The study also recommended lowering costs and speeding up permitting for grid infrastructure such as nuclear and coal generation, as well as allowing coal-fired power plants to improve efficiency and reliability without triggering new regulatory approvals and associated costs.

Helping legacy energy interests to the extent called for in the DOE report underscores the recent trend of coal and nuclear companies and advocates openly seeking federal and state funding help to maintain money-losing nuclear and coal power plants.

Southern Company has reportedly asked the Trump administration to speed up and even increase the disbursement of $8.3 billion in federal loan guarantees to help with two reactors being built at the Plant Vogtle facility in Georgia, the only nuclear construction project in the country. The utility company, which has seen cost overruns jack up the cost of the plant to a staggering $25 billion, is also asking Congress for an extension of tax breaks for nuclear power. (Plans for a similar extension for the doomed V.C. Summer Plant being built in South Carolina fell through in congressional budget negotiations earlier this year, shutting the $25 billion project down.)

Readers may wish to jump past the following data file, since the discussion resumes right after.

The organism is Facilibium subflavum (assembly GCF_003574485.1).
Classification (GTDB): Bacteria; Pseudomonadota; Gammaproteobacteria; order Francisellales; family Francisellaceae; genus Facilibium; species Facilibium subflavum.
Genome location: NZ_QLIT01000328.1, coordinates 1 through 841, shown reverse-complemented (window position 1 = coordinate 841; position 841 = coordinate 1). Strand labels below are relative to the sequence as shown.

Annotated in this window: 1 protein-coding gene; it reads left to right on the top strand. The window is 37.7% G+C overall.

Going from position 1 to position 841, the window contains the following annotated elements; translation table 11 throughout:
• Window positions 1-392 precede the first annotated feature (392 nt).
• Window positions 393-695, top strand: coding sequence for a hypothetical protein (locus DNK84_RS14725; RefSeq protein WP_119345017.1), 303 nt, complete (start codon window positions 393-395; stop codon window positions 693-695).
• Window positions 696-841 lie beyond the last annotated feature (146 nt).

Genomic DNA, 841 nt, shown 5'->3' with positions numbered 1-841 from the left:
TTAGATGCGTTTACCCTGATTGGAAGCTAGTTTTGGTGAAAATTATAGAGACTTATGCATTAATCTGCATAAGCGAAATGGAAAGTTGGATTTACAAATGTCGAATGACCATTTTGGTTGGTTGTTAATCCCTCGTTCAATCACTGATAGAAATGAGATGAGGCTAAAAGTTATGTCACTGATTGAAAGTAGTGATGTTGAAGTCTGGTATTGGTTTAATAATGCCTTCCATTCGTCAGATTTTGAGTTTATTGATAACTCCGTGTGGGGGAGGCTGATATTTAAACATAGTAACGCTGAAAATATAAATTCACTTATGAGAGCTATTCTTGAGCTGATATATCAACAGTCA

Nuclear power generators have been successful in obtaining subsidies from state governments to keep open plants that are operating at a loss. Subsidy programs in New York and Illinois have been upheld by federal courts in recent weeks – decisions that will likely open the possibility of bailouts in other states. And in search of help for a flagging coal industry – an economic mainstay of his state – West Virginia Gov. Jim Justice is promoting to a White House that strongly supports the sector a $15-per-ton direct subsidy for coal-fired power plants that use Appalachian coal.

The merits of the requests for help aside, that they are coming from interests that have long opposed virtually any federal help for renewable energy development is, at best, paradoxical. A recent study shows that federal subsidies over the past six decades for fossil fuels and nuclear power dwarf those extended to renewable energy technologies.